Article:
Does Jehovah Notice What You Do?

HOW would you answer that question? Many would say: ‘I believe that God noticed the accomplishments of men like Moses, Gideon, and David, but I doubt that he is interested in anything I can do. I am certainly no Moses, Gideon, or David.’

It is true that some faithful men in Bible times performed extraordinary acts of faith. They ‘defeated kingdoms, stopped the mouths of lions, stayed the force of fire, and escaped the edge of the sword.’ (Hebrews 11:33, 34) Others, though, displayed their faith in less spectacular ways, and the Bible assures us that God noticed their acts of faith too. To illustrate, consider the Scriptural examples of a shepherd, a prophet, and a widow.

A Shepherd Offers a Sacrifice

What do you remember about Abel, the second son of Adam and Eve? You may recall that he died a martyr’s death, something that few of us are likely to experience. But Abel first came to God’s attention for another reason.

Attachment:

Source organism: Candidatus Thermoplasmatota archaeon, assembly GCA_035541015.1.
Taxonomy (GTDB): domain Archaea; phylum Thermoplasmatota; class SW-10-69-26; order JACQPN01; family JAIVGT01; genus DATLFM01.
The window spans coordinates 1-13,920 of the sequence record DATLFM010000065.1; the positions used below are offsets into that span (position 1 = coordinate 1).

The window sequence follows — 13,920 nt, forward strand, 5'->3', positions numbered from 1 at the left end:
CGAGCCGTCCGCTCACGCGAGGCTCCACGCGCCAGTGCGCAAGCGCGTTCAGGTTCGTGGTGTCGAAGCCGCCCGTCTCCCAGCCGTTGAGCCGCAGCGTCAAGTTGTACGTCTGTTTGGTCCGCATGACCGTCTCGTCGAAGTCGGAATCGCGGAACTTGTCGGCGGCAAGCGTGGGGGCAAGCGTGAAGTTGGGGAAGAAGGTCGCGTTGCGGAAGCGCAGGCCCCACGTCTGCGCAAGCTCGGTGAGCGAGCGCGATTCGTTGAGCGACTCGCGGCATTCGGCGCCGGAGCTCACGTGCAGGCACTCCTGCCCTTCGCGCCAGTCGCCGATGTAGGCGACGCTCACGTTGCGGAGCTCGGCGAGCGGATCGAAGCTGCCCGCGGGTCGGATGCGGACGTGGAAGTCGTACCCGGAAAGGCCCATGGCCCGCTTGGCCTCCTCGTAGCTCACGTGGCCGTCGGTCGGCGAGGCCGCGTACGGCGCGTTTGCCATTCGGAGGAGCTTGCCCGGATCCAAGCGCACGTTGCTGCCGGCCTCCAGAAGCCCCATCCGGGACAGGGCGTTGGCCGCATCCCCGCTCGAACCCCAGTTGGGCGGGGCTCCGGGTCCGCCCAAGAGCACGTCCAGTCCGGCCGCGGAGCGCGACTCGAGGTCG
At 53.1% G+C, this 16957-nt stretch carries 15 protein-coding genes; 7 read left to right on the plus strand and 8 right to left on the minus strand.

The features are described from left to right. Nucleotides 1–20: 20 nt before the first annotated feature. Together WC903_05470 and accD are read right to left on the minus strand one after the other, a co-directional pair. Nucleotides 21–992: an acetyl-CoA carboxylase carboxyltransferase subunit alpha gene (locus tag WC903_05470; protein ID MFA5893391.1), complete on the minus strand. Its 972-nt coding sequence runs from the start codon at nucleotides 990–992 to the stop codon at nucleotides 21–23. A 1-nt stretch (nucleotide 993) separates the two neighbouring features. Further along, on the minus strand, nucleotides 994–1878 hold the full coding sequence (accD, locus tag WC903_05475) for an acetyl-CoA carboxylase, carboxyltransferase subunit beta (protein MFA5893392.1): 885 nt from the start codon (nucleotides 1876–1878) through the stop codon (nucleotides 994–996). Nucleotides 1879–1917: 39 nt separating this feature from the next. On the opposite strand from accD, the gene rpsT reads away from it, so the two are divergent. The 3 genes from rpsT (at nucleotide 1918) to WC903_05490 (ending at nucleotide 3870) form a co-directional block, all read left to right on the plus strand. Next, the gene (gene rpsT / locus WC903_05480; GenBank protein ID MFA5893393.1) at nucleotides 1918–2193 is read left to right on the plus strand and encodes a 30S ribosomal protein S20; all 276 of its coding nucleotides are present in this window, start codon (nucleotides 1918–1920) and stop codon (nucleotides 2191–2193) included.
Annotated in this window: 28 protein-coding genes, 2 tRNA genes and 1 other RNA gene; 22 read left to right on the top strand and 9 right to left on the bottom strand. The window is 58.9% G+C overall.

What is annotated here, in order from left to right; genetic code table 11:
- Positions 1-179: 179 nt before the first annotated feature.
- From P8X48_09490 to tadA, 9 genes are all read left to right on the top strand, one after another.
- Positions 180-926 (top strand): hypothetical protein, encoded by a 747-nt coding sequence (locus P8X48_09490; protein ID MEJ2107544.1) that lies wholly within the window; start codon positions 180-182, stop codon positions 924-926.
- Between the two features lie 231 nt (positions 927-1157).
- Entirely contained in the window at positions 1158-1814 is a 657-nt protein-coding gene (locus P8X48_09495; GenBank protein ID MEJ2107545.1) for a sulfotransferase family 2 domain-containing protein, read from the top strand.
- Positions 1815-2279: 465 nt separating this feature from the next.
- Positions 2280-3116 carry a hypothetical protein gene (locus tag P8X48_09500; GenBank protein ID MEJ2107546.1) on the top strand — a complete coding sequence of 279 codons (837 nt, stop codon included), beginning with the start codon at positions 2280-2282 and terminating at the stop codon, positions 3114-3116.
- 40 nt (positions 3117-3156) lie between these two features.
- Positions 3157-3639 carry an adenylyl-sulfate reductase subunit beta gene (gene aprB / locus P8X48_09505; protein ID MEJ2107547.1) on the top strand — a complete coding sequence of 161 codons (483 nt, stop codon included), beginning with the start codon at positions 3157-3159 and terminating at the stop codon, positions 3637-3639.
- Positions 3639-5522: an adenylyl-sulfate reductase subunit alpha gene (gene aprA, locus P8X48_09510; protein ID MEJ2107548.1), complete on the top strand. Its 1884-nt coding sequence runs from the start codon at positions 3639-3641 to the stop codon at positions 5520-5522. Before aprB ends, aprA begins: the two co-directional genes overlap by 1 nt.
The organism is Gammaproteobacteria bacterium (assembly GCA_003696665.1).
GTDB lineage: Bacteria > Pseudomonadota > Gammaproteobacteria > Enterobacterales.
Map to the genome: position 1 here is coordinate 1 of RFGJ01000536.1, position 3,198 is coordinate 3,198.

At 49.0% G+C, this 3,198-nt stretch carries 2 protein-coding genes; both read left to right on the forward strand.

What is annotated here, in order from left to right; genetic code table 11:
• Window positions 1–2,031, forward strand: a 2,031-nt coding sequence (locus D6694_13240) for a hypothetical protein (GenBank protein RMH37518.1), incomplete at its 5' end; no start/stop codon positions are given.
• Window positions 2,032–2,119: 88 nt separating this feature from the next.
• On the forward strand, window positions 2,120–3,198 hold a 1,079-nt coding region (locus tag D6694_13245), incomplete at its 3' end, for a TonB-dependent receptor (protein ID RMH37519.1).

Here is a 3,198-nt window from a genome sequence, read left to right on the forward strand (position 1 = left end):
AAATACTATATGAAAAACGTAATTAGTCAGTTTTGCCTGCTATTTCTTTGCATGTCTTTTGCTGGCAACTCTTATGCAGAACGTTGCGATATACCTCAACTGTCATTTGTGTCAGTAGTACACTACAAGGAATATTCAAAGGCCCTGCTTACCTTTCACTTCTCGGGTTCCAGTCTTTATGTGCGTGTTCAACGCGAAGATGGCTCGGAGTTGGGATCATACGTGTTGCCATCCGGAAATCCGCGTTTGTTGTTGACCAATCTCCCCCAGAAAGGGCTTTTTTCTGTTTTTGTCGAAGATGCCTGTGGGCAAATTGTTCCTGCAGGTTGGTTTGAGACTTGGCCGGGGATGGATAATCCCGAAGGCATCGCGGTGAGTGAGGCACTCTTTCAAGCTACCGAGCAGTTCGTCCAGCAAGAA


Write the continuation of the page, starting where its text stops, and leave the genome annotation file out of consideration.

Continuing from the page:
One day, Abel took some of the choicest animals of his flock and offered a sacrifice to God. His gift might be considered relatively modest today, but Jehovah took note of it and expressed his approval. That is not all, however. Nearly four thousand years later, Jehovah inspired the apostle Paul to write about it in the book of Hebrews. After so many years, God had not forgotten that simple sacrifice!​—Hebrews 6:10; 11:4.